Sadly, I am told that the Benedictine monastery near Bartica (Guyana) has now closed. A few years ago, it was a memorable stay.
Before long, I was part of the clockwork of monastery life. There were only two brothers, Pascal and Matthias, and an elderly abbot called Hildebrand (see photo).
But they lived their life to a split-second horarium: matins, mass, prayers (three times during the day), and then vespers, supper and compline. At exactly the moment they promised, their euphonious chanting would lift up out of the trees, and carry out across the river. Loosing off canticles into this vast expanse of light and silvery water must have felt like addressing heaven itself. ‘The only way I can live with celibacy,’ Brother Pascal once told me, ‘is by having all this beauty.’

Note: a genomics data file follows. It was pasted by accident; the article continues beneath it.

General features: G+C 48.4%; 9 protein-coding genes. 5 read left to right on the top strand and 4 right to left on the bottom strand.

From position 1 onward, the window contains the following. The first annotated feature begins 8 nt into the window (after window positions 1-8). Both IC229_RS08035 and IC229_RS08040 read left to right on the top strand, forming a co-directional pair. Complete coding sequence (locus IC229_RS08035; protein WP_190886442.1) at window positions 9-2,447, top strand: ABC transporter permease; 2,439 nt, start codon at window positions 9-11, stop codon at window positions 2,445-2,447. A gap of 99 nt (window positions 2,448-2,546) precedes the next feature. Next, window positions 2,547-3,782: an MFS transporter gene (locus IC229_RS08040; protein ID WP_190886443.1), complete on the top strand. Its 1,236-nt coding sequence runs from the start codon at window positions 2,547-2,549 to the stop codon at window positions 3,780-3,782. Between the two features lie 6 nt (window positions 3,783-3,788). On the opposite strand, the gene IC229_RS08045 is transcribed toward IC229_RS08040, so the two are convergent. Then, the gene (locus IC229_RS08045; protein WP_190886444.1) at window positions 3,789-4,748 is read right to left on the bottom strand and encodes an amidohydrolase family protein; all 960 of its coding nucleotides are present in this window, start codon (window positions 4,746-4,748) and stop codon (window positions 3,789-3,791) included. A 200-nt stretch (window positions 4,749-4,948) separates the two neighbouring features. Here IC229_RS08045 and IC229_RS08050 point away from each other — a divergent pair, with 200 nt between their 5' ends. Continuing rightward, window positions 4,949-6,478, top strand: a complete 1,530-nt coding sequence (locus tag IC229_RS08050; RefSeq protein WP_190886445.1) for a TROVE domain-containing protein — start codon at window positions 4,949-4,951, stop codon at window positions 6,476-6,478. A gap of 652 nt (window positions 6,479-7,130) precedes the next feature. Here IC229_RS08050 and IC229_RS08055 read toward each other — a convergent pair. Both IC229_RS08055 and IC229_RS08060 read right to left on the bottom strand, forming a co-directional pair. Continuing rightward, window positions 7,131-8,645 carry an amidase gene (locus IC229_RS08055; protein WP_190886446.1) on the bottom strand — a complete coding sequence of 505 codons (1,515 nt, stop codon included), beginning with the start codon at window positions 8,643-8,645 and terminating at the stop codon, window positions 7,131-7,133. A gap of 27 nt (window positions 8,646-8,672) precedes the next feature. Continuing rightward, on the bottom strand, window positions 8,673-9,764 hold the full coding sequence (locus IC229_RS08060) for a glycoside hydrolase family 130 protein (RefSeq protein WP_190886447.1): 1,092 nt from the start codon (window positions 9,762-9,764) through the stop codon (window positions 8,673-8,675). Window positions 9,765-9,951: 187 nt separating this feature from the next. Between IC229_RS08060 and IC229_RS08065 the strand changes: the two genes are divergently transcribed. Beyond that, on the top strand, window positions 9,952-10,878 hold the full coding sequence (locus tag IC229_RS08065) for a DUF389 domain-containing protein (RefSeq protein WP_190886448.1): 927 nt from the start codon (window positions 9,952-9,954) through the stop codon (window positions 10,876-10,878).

I still have a recording I made of the chanting monks. It was a gorgeous, sepulchral sound. By day, it seemed to blend in with the reedy hum of crickets, and, by night, with the chorus of frogs. After a while, I almost forgot it was the music of the thirteenth century, filtered through the tropics.